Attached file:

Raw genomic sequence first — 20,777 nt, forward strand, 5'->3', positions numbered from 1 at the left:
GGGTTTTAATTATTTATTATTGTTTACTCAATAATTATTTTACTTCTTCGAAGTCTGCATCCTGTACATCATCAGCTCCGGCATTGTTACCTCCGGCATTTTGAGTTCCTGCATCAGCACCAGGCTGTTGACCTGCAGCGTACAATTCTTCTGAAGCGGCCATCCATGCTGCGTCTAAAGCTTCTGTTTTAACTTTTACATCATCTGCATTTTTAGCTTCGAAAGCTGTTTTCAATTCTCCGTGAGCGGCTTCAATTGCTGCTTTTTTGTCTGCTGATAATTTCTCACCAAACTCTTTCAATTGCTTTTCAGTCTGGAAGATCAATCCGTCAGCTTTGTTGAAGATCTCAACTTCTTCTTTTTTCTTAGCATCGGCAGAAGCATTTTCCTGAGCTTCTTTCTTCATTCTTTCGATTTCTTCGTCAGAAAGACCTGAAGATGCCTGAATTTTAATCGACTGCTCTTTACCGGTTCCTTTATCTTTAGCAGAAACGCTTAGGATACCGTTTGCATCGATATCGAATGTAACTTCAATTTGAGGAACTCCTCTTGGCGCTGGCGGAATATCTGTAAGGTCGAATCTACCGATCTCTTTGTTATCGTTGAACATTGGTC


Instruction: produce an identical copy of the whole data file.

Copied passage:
Raw genomic sequence first — 20,777 nt, forward strand, 5'->3', positions numbered from 1 at the left:
GGGTTTTAATTATTTATTATTGTTTACTCAATAATTATTTTACTTCTTCGAAGTCTGCATCCTGTACATCATCAGCTCCGGCATTGTTACCTCCGGCATTTTGAGTTCCTGCATCAGCACCAGGCTGTTGACCTGCAGCGTACAATTCTTCTGAAGCGGCCATCCATGCTGCGTCTAAAGCTTCTGTTTTAACTTTTACATCATCTGCATTTTTAGCTTCGAAAGCTGTTTTCAATTCTCCGTGAGCGGCTTCAATTGCTGCTTTTTTGTCTGCTGATAATTTCTCACCAAACTCTTTCAATTGCTTTTCAGTCTGGAAGATCAATCCGTCAGCTTTGTTGAAGATCTCAACTTCTTCTTTTTTCTTAGCATCGGCAGAAGCATTTTCCTGAGCTTCTTTCTTCATTCTTTCGATTTCTTCGTCAGAAAGACCTGAAGATGCCTGAATTTTAATCGACTGCTCTTTACCGGTTCCTTTATCTTTAGCAGAAACGCTTAGGATACCGTTTGCATCGATATCGAATGTAACTTCAATTTGAGGAACTCCTCTTGGCGCTGGCGGAATATCTGTAAGGTCGAATCTACCGATCTCTTTGTTATCGTTGAACATTGGTC